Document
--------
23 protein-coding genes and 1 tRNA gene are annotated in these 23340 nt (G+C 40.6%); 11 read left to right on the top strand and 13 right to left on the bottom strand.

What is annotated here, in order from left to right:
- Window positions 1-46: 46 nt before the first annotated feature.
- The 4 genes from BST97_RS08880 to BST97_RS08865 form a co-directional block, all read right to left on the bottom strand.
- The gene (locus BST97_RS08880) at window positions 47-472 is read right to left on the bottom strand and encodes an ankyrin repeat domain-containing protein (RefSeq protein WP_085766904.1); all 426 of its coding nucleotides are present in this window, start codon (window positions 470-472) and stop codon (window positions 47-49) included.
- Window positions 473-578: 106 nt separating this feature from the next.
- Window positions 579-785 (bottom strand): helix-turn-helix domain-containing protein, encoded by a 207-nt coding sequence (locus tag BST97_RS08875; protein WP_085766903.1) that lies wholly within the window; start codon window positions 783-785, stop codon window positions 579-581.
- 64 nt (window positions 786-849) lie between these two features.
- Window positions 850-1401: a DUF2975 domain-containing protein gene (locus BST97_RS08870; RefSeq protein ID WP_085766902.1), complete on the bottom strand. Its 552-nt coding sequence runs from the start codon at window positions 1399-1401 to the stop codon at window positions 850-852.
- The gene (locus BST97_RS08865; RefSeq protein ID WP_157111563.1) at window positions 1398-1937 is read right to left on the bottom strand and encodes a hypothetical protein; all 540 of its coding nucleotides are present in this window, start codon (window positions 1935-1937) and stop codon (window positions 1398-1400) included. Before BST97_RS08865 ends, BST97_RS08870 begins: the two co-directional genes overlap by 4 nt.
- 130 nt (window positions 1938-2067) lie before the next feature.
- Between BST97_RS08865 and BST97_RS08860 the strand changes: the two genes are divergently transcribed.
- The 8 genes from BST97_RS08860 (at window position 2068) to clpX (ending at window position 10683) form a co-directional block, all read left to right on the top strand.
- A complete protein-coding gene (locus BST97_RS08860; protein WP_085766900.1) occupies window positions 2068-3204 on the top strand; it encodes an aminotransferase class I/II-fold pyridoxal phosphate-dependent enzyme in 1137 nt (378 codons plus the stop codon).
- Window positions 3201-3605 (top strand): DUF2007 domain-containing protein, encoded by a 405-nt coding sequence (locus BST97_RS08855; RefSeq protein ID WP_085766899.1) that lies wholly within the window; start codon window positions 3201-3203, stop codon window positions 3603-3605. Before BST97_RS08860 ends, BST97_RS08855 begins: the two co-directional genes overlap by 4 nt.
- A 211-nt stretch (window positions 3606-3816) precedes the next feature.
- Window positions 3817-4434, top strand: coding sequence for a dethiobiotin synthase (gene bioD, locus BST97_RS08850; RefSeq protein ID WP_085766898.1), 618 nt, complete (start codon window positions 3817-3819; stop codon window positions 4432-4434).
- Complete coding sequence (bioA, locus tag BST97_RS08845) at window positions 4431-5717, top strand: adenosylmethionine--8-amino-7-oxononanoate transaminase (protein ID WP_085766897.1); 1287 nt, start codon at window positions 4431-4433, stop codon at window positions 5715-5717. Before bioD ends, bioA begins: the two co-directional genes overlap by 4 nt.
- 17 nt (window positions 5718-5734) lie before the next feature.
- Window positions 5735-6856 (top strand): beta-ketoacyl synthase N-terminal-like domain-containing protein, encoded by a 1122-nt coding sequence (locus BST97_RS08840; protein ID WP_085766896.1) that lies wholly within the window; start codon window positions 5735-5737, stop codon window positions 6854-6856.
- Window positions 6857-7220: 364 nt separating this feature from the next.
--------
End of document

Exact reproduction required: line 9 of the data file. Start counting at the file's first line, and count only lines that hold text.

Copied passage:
- Window positions 850-1401: a DUF2975 domain-containing protein gene (locus BST97_RS08870; RefSeq protein ID WP_085766902.1), complete on the bottom strand. Its 552-nt coding sequence runs from the start codon at window positions 1399-1401 to the stop codon at window positions 850-852.